A group of technology companies is voicing its displeasure with a new cybersecurity bill making its way through congress.
The Computer & Communications Industry Association (CCIA), which counts Sprint and T-Mobile among its members, is asking that the Cybersecurity Information Sharing Act (CISA) be altered before moving forward.
The CISA aims to improve sharing of information on cyber threats between companies, and allows companies to share customer information with the government without being in violation of existing privacy regulations.
In a statement on its website, CCIA said it does not support the CISA in its current form, as it could be a threat to user privacy and could have unintended consequences for third-party entities.
“CCIA is unable to support CISA as it is currently written. CISA’s prescribed mechanism for sharing of cyber threat information does not sufficiently protect users’ privacy or appropriately limit the permissible uses of information shared with the government,” read the statement. In addition, the bill authorizes entities to employ network defense measures that might cause collateral harm to the systems of innocent third parties.”
CCIA says it recognizes the need for more efficient information sharing around cyber threats but argues that such a system should not come at the expense of the privacy of end users, and likewise should not endanger the integrity of the infrastructure it aims to protect.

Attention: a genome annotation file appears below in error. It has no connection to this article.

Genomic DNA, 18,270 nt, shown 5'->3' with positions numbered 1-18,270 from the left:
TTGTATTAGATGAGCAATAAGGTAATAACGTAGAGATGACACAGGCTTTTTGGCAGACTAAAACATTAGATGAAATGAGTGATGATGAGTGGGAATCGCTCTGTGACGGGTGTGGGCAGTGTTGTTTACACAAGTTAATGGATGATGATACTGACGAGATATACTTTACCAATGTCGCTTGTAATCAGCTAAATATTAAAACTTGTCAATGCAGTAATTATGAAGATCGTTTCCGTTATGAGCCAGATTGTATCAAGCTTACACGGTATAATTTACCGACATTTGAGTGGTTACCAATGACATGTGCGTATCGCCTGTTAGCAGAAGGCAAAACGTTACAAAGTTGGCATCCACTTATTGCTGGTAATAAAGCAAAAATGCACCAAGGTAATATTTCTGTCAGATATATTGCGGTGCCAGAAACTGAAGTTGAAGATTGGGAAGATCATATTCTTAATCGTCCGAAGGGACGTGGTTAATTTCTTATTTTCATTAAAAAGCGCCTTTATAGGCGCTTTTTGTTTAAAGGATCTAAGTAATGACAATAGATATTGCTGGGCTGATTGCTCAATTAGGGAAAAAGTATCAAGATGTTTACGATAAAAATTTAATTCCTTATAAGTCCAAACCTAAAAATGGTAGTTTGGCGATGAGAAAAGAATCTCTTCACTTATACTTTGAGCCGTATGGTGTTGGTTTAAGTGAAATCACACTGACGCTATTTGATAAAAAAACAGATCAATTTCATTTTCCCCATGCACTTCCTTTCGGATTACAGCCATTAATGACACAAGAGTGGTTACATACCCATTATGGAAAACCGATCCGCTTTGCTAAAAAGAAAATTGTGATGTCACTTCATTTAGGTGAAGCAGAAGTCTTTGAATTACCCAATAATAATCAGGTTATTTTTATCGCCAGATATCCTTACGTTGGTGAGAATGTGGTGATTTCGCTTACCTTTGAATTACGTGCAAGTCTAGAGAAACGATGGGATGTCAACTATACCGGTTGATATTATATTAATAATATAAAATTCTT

The CISA has bi-partisan support in congress and an endorsement from the President, but the CCIA includes a breadth of technology companies, including big name web portals like Google, Yahoo and Facebook.
While T-Mobile’s membership with the CCIA assumes it is against the bill, a report from The Guardian notes that Experian, which recently suffered a hack revealing troves of information on people who had applied for credit with T-mobile, has come out in favor of the legislation.
“Experian supports legislation that would facilitate greater sharing of cyber threat information among appropriate private and government entities,” the company said in a statement. “Congress has the responsibility to balance the need for facilitating greater information sharing, and thereby enhancing cybersecurity, with important consumer privacy concerns.”
The Senate is slated to hold a vote on the bill later this month.
Filed Under: Industry regulations, Cybersecurity